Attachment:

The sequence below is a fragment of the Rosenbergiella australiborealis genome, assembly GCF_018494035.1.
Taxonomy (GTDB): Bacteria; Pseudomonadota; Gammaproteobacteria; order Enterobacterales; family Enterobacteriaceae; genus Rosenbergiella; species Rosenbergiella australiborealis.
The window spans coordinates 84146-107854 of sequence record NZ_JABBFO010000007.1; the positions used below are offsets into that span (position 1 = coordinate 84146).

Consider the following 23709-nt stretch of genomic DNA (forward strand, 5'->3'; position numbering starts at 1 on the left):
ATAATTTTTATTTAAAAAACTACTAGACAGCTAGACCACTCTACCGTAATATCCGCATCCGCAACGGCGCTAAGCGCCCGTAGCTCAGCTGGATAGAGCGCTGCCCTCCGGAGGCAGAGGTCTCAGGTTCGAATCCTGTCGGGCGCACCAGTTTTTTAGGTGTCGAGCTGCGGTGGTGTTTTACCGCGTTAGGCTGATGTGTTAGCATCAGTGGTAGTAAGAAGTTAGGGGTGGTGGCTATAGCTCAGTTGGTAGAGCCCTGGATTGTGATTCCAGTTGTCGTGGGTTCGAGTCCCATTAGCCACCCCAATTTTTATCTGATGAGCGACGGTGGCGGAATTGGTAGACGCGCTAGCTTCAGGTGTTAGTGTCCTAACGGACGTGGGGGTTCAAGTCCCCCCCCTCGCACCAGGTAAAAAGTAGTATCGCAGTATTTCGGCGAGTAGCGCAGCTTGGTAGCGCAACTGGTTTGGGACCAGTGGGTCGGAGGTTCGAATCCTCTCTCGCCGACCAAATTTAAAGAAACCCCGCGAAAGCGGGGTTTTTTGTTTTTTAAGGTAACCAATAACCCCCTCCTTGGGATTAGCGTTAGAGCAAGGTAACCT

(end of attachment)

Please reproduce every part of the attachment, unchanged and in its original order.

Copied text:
The sequence below is a fragment of the Rosenbergiella australiborealis genome, assembly GCF_018494035.1.
Taxonomy (GTDB): Bacteria; Pseudomonadota; Gammaproteobacteria; order Enterobacterales; family Enterobacteriaceae; genus Rosenbergiella; species Rosenbergiella australiborealis.
The window spans coordinates 84146-107854 of sequence record NZ_JABBFO010000007.1; the positions used below are offsets into that span (position 1 = coordinate 84146).

Consider the following 23709-nt stretch of genomic DNA (forward strand, 5'->3'; position numbering starts at 1 on the left):
ATAATTTTTATTTAAAAAACTACTAGACAGCTAGACCACTCTACCGTAATATCCGCATCCGCAACGGCGCTAAGCGCCCGTAGCTCAGCTGGATAGAGCGCTGCCCTCCGGAGGCAGAGGTCTCAGGTTCGAATCCTGTCGGGCGCACCAGTTTTTTAGGTGTCGAGCTGCGGTGGTGTTTTACCGCGTTAGGCTGATGTGTTAGCATCAGTGGTAGTAAGAAGTTAGGGGTGGTGGCTATAGCTCAGTTGGTAGAGCCCTGGATTGTGATTCCAGTTGTCGTGGGTTCGAGTCCCATTAGCCACCCCAATTTTTATCTGATGAGCGACGGTGGCGGAATTGGTAGACGCGCTAGCTTCAGGTGTTAGTGTCCTAACGGACGTGGGGGTTCAAGTCCCCCCCCTCGCACCAGGTAAAAAGTAGTATCGCAGTATTTCGGCGAGTAGCGCAGCTTGGTAGCGCAACTGGTTTGGGACCAGTGGGTCGGAGGTTCGAATCCTCTCTCGCCGACCAAATTTAAAGAAACCCCGCGAAAGCGGGGTTTTTTGTTTTTTAAGGTAACCAATAACCCCCTCCTTGGGATTAGCGTTAGAGCAAGGTAACCT